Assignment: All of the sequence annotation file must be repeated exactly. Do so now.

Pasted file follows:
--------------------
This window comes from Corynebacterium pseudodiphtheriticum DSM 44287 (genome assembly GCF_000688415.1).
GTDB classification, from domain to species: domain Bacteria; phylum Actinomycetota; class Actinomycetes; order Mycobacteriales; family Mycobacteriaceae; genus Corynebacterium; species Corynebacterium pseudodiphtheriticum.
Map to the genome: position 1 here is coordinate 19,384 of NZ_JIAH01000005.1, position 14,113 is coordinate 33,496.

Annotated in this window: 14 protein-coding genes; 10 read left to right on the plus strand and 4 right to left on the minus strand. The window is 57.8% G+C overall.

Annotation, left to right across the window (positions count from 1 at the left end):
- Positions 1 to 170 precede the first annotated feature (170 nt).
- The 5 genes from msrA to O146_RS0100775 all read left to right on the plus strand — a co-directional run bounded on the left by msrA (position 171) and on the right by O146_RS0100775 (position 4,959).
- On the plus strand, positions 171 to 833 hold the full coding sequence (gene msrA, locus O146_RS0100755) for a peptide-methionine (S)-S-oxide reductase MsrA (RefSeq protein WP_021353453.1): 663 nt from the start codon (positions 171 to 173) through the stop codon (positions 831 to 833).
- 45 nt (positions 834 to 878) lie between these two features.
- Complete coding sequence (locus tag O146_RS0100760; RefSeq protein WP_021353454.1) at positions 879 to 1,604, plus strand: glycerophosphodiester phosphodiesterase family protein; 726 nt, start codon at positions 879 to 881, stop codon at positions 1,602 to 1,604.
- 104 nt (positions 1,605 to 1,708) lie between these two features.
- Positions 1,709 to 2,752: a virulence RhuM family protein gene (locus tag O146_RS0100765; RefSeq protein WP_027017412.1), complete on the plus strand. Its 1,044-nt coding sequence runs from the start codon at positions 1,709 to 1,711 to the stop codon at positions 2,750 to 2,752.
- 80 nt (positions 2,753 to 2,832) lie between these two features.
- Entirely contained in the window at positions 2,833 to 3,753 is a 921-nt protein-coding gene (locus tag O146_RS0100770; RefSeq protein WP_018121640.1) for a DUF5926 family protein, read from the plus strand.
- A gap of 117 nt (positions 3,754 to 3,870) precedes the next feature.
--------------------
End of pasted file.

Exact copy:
This window comes from Corynebacterium pseudodiphtheriticum DSM 44287 (genome assembly GCF_000688415.1).
GTDB classification, from domain to species: domain Bacteria; phylum Actinomycetota; class Actinomycetes; order Mycobacteriales; family Mycobacteriaceae; genus Corynebacterium; species Corynebacterium pseudodiphtheriticum.
Map to the genome: position 1 here is coordinate 19,384 of NZ_JIAH01000005.1, position 14,113 is coordinate 33,496.

Annotated in this window: 14 protein-coding genes; 10 read left to right on the plus strand and 4 right to left on the minus strand. The window is 57.8% G+C overall.

Annotation, left to right across the window (positions count from 1 at the left end):
- Positions 1 to 170 precede the first annotated feature (170 nt).
- The 5 genes from msrA to O146_RS0100775 all read left to right on the plus strand — a co-directional run bounded on the left by msrA (position 171) and on the right by O146_RS0100775 (position 4,959).
- On the plus strand, positions 171 to 833 hold the full coding sequence (gene msrA, locus O146_RS0100755) for a peptide-methionine (S)-S-oxide reductase MsrA (RefSeq protein WP_021353453.1): 663 nt from the start codon (positions 171 to 173) through the stop codon (positions 831 to 833).
- 45 nt (positions 834 to 878) lie between these two features.
- Complete coding sequence (locus tag O146_RS0100760; RefSeq protein WP_021353454.1) at positions 879 to 1,604, plus strand: glycerophosphodiester phosphodiesterase family protein; 726 nt, start codon at positions 879 to 881, stop codon at positions 1,602 to 1,604.
- 104 nt (positions 1,605 to 1,708) lie between these two features.
- Positions 1,709 to 2,752: a virulence RhuM family protein gene (locus tag O146_RS0100765; RefSeq protein WP_027017412.1), complete on the plus strand. Its 1,044-nt coding sequence runs from the start codon at positions 1,709 to 1,711 to the stop codon at positions 2,750 to 2,752.
- 80 nt (positions 2,753 to 2,832) lie between these two features.
- Entirely contained in the window at positions 2,833 to 3,753 is a 921-nt protein-coding gene (locus tag O146_RS0100770; RefSeq protein WP_018121640.1) for a DUF5926 family protein, read from the plus strand.
- A gap of 117 nt (positions 3,754 to 3,870) precedes the next feature.